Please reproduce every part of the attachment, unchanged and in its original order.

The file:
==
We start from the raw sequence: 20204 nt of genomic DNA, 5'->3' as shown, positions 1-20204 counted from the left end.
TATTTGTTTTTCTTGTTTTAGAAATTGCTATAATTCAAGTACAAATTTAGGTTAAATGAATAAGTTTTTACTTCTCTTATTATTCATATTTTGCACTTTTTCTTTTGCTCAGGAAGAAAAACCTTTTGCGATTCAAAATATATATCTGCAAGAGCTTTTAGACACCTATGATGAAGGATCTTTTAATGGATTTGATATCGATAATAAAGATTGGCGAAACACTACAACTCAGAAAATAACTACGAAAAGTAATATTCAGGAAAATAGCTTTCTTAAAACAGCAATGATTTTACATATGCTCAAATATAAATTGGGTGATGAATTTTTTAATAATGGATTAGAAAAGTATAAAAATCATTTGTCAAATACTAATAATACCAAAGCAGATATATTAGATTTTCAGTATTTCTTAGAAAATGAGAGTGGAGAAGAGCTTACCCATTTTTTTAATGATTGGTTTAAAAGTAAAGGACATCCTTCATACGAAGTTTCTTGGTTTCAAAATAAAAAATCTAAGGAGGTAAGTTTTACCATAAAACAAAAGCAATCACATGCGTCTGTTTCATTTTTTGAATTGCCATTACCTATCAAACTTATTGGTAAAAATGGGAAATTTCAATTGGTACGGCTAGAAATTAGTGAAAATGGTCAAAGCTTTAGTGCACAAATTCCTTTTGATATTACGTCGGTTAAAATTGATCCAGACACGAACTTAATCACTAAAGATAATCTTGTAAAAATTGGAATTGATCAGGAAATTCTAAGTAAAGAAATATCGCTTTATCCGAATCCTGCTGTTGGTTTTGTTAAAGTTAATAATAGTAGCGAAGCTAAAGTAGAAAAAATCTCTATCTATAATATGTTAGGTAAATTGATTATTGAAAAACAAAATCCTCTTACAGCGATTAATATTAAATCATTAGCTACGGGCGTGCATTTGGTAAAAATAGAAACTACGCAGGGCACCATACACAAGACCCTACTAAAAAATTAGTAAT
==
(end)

We start from the raw sequence: 20204 nt of genomic DNA, 5'->3' as shown, positions 1-20204 counted from the left end.
TATTTGTTTTTCTTGTTTTAGAAATTGCTATAATTCAAGTACAAATTTAGGTTAAATGAATAAGTTTTTACTTCTCTTATTATTCATATTTTGCACTTTTTCTTTTGCTCAGGAAGAAAAACCTTTTGCGATTCAAAATATATATCTGCAAGAGCTTTTAGACACCTATGATGAAGGATCTTTTAATGGATTTGATATCGATAATAAAGATTGGCGAAACACTACAACTCAGAAAATAACTACGAAAAGTAATATTCAGGAAAATAGCTTTCTTAAAACAGCAATGATTTTACATATGCTCAAATATAAATTGGGTGATGAATTTTTTAATAATGGATTAGAAAAGTATAAAAATCATTTGTCAAATACTAATAATACCAAAGCAGATATATTAGATTTTCAGTATTTCTTAGAAAATGAGAGTGGAGAAGAGCTTACCCATTTTTTTAATGATTGGTTTAAAAGTAAAGGACATCCTTCATACGAAGTTTCTTGGTTTCAAAATAAAAAATCTAAGGAGGTAAGTTTTACCATAAAACAAAAGCAATCACATGCGTCTGTTTCATTTTTTGAATTGCCATTACCTATCAAACTTATTGGTAAAAATGGGAAATTTCAATTGGTACGGCTAGAAATTAGTGAAAATGGTCAAAGCTTTAGTGCACAAATTCCTTTTGATATTACGTCGGTTAAAATTGATCCAGACACGAACTTAATCACTAAAGATAATCTTGTAAAAATTGGAATTGATCAGGAAATTCTAAGTAAAGAAATATCGCTTTATCCGAATCCTGCTGTTGGTTTTGTTAAAGTTAATAATAGTAGCGAAGCTAAAGTAGAAAAAATCTCTATCTATAATATGTTAGGTAAATTGATTATTGAAAAACAAAATCCTCTTACAGCGATTAATATTAAATCATTAGCTACGGGCGTGCATTTGGTAAAAATAGAAACTACGCAGGGCACCATACACAAGACCCTACTAAAAAATTAGTAAT